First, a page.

I’m looking for something interesting to say about Holland but can’t seem to find anything at all (laughing). He’s a solid, consisten pitcher who puts up good-to great numbers without standing out in any particular area. According to fangraphs his fastball is his best pitch, which averages around 94 mph.
The starters for the rest of the games are all TBA, so I’m just going to spitball these depending on who is the best pitcher available
Monday: Colby Lewis, RHP (4.40, 4.54, 4.10) vs David Price, LHP (3.49, 3.32, 3.32), 4:07 PM CT
I think these two are the most likely starters for this game. Lewis hasn’t had the greatest year, but Ogando has more than doubled his workload from last year (and was showing signs of wearing down), and while Harrison has had a nice 2011 he was hammered in his three previous years when called up to the majors so they might want to ease him in a bit. Lewis, of course, is a pitcher who sucked early in his career, bouncing around between the Rangers, Tigers, and A’s before saving face in Japan and resurrecting his career. He came back last year and posted a 4.6 WAR season with Texas, but things were a little rockier this year, mostly due to the gopherball. Lewis is an extreme fly ball pitcher, so the Rangers are likely to avoid pitching him in Arlington this postseason.
Hellickson would be available for this game, but there’s little question that the Rays would start him over their nominal ace given the chance. Price was nails as the Rays began their playoff push (or more accurately, the Red Sox began their collapes), posting back to back double digit strikeout games vs Toronto and Baltimore after going 8 innings in three straight starts against fellow playoff contenders NYY, BOS, and DET. Since then Price hasn’t quite been able to replicate that success (well, regression), and was hit hard by the Yankees in game 162 before Longoria and Dan Johnson slugged them to the win.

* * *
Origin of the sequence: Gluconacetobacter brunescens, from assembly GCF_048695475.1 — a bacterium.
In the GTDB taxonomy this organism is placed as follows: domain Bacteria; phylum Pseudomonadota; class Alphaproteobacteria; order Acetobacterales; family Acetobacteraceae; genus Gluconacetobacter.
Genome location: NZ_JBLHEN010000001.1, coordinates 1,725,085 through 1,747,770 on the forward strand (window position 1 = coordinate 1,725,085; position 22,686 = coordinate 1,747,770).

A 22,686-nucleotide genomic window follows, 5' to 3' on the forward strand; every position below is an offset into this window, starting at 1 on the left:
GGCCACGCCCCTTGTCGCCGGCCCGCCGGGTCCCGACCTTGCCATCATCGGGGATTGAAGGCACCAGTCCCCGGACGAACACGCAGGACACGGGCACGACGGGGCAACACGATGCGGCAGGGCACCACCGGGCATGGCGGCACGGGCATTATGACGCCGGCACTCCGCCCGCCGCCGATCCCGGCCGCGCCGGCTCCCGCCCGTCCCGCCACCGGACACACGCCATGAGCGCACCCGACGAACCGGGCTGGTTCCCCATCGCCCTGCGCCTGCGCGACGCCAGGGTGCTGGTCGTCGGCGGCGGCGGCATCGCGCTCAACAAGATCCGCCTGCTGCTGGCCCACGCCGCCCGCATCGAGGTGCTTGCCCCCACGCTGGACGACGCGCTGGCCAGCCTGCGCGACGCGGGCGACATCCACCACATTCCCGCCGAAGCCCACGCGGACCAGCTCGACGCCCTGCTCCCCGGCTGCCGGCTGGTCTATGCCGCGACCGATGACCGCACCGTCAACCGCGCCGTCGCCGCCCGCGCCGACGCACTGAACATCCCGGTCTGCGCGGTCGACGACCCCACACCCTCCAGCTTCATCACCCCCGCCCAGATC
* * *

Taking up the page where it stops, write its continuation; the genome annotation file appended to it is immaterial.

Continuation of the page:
Tuesday: Matt Harrison, LHP (3.39, 3.52, 3.85) vs Jeremy Hellickson, RHP (2.95, 4.44, 4.72), TBA
Harrison’s success is a bit of a head scratcher. He posted FIPs above 5 in each of his stints in the majors going back to 2008. They weren’t just cups of coffee either – he posted at least 60 innings in all three seasons. It’s not that surprising given that he’s a ground-ball pitcher, but this year he did a better job of finding the plate and had a bit of luck with home runs, which led to a successful season. As I alluded to above, Harrison only threw 85 innings last year (since the Rangers bullpen-tested him) so they need to keep an eye on him. Unlike Ogando, however, he finished the season strong posting a 2.73 FIP in September.
I don’t have much to say about Hellickson that I didn’t mention above. He’s had a lot of luck with BABIP and HRs this year, but on the other hand his strikeout and walk rates are much worse than his minor league record would suggest. I can’t wait until the Rays somehow manage to sign him and Moore to 8 year, $14million dollar contracts.
Thursday: James Shields, RHP vs C. J. Wilson, LHP, TBA
If this series goes five, I’d be shocked if anyone other than these two get the starts. That’s a great potential matchup
This should be a great series, probably the best of all the divisional matchups. I think Texas takes it in four games, though if the Rays had clinched earlier and were able to line up their rotation it would be too close to call (though I’d still give Texas the slight edge).